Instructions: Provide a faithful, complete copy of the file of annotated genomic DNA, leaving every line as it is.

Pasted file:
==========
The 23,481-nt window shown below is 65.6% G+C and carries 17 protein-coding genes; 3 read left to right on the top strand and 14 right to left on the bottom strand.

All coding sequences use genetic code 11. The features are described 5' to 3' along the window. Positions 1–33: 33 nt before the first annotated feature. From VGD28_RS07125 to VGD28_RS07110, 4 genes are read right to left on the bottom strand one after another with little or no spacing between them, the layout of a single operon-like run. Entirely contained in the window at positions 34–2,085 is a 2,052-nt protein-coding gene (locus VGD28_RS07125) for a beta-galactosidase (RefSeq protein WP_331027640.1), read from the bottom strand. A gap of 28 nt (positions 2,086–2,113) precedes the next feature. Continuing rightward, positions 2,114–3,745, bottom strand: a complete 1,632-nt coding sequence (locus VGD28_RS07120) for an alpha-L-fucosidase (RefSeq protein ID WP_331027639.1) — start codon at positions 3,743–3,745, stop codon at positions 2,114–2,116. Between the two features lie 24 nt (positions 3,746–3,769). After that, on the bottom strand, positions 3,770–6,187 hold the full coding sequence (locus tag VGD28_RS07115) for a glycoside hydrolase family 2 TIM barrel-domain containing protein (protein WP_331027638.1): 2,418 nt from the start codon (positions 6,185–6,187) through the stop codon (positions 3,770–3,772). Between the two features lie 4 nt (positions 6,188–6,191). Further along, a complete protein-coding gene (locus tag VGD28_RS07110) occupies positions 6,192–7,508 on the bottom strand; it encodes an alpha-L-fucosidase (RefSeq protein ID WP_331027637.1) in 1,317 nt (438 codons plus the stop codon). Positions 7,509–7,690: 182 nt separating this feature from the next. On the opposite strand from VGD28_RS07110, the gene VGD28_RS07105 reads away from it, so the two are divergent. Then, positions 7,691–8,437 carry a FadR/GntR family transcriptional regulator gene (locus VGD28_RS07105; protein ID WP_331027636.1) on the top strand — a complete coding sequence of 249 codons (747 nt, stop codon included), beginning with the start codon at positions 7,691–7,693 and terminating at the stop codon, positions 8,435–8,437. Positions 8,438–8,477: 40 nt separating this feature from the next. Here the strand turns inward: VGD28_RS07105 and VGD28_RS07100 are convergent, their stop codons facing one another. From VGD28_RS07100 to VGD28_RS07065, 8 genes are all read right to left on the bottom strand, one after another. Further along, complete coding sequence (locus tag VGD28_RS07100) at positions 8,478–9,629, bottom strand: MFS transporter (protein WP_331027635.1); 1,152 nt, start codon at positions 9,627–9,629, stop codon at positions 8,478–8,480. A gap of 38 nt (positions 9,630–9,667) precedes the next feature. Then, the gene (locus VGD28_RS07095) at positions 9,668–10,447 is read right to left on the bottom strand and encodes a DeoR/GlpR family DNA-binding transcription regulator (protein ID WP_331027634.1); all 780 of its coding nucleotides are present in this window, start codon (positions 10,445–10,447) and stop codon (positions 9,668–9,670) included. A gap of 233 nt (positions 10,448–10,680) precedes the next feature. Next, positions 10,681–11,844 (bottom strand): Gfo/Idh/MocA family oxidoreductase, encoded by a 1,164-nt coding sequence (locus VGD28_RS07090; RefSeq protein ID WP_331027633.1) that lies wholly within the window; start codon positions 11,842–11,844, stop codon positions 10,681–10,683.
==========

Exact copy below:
The 23,481-nt window shown below is 65.6% G+C and carries 17 protein-coding genes; 3 read left to right on the top strand and 14 right to left on the bottom strand.

All coding sequences use genetic code 11. The features are described 5' to 3' along the window. Positions 1–33: 33 nt before the first annotated feature. From VGD28_RS07125 to VGD28_RS07110, 4 genes are read right to left on the bottom strand one after another with little or no spacing between them, the layout of a single operon-like run. Entirely contained in the window at positions 34–2,085 is a 2,052-nt protein-coding gene (locus VGD28_RS07125) for a beta-galactosidase (RefSeq protein WP_331027640.1), read from the bottom strand. A gap of 28 nt (positions 2,086–2,113) precedes the next feature. Continuing rightward, positions 2,114–3,745, bottom strand: a complete 1,632-nt coding sequence (locus VGD28_RS07120) for an alpha-L-fucosidase (RefSeq protein ID WP_331027639.1) — start codon at positions 3,743–3,745, stop codon at positions 2,114–2,116. Between the two features lie 24 nt (positions 3,746–3,769). After that, on the bottom strand, positions 3,770–6,187 hold the full coding sequence (locus tag VGD28_RS07115) for a glycoside hydrolase family 2 TIM barrel-domain containing protein (protein WP_331027638.1): 2,418 nt from the start codon (positions 6,185–6,187) through the stop codon (positions 3,770–3,772). Between the two features lie 4 nt (positions 6,188–6,191). Further along, a complete protein-coding gene (locus tag VGD28_RS07110) occupies positions 6,192–7,508 on the bottom strand; it encodes an alpha-L-fucosidase (RefSeq protein ID WP_331027637.1) in 1,317 nt (438 codons plus the stop codon). Positions 7,509–7,690: 182 nt separating this feature from the next. On the opposite strand from VGD28_RS07110, the gene VGD28_RS07105 reads away from it, so the two are divergent. Then, positions 7,691–8,437 carry a FadR/GntR family transcriptional regulator gene (locus VGD28_RS07105; protein ID WP_331027636.1) on the top strand — a complete coding sequence of 249 codons (747 nt, stop codon included), beginning with the start codon at positions 7,691–7,693 and terminating at the stop codon, positions 8,435–8,437. Positions 8,438–8,477: 40 nt separating this feature from the next. Here the strand turns inward: VGD28_RS07105 and VGD28_RS07100 are convergent, their stop codons facing one another. From VGD28_RS07100 to VGD28_RS07065, 8 genes are all read right to left on the bottom strand, one after another. Further along, complete coding sequence (locus tag VGD28_RS07100) at positions 8,478–9,629, bottom strand: MFS transporter (protein WP_331027635.1); 1,152 nt, start codon at positions 9,627–9,629, stop codon at positions 8,478–8,480. A gap of 38 nt (positions 9,630–9,667) precedes the next feature. Then, the gene (locus VGD28_RS07095) at positions 9,668–10,447 is read right to left on the bottom strand and encodes a DeoR/GlpR family DNA-binding transcription regulator (protein ID WP_331027634.1); all 780 of its coding nucleotides are present in this window, start codon (positions 10,445–10,447) and stop codon (positions 9,668–9,670) included. A gap of 233 nt (positions 10,448–10,680) precedes the next feature. Next, positions 10,681–11,844 (bottom strand): Gfo/Idh/MocA family oxidoreductase, encoded by a 1,164-nt coding sequence (locus VGD28_RS07090; RefSeq protein ID WP_331027633.1) that lies wholly within the window; start codon positions 11,842–11,844, stop codon positions 10,681–10,683.